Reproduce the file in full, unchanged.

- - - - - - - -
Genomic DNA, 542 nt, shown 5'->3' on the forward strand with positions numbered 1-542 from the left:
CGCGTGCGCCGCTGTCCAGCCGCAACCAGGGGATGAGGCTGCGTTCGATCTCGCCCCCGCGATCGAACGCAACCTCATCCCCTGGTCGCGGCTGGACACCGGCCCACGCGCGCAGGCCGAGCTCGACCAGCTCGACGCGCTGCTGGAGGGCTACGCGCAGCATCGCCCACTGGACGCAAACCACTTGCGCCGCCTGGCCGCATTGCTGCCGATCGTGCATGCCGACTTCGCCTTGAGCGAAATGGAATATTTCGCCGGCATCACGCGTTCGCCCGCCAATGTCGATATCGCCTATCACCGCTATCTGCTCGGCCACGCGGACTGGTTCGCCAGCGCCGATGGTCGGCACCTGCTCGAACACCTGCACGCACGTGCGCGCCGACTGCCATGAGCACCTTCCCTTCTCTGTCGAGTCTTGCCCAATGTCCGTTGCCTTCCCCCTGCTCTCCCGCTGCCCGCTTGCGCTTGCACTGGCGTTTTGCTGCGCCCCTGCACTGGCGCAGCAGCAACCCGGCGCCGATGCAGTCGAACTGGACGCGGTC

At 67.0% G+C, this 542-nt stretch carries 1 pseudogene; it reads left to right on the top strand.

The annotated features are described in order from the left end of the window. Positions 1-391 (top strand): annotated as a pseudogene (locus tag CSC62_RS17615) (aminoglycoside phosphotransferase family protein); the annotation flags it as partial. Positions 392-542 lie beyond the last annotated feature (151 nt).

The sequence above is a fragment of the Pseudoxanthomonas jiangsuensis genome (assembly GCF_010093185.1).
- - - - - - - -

Genomic DNA, 542 nt, shown 5'->3' on the forward strand with positions numbered 1-542 from the left:
CGCGTGCGCCGCTGTCCAGCCGCAACCAGGGGATGAGGCTGCGTTCGATCTCGCCCCCGCGATCGAACGCAACCTCATCCCCTGGTCGCGGCTGGACACCGGCCCACGCGCGCAGGCCGAGCTCGACCAGCTCGACGCGCTGCTGGAGGGCTACGCGCAGCATCGCCCACTGGACGCAAACCACTTGCGCCGCCTGGCCGCATTGCTGCCGATCGTGCATGCCGACTTCGCCTTGAGCGAAATGGAATATTTCGCCGGCATCACGCGTTCGCCCGCCAATGTCGATATCGCCTATCACCGCTATCTGCTCGGCCACGCGGACTGGTTCGCCAGCGCCGATGGTCGGCACCTGCTCGAACACCTGCACGCACGTGCGCGCCGACTGCCATGAGCACCTTCCCTTCTCTGTCGAGTCTTGCCCAATGTCCGTTGCCTTCCCCCTGCTCTCCCGCTGCCCGCTTGCGCTTGCACTGGCGTTTTGCTGCGCCCCTGCACTGGCGCAGCAGCAACCCGGCGCCGATGCAGTCGAACTGGACGCGGTC

At 67.0% G+C, this 542-nt stretch carries 1 pseudogene; it reads left to right on the top strand.

The annotated features are described in order from the left end of the window. Positions 1-391 (top strand): annotated as a pseudogene (locus tag CSC62_RS17615) (aminoglycoside phosphotransferase family protein); the annotation flags it as partial. Positions 392-542 lie beyond the last annotated feature (151 nt).

The sequence above is a fragment of the Pseudoxanthomonas jiangsuensis genome (assembly GCF_010093185.1).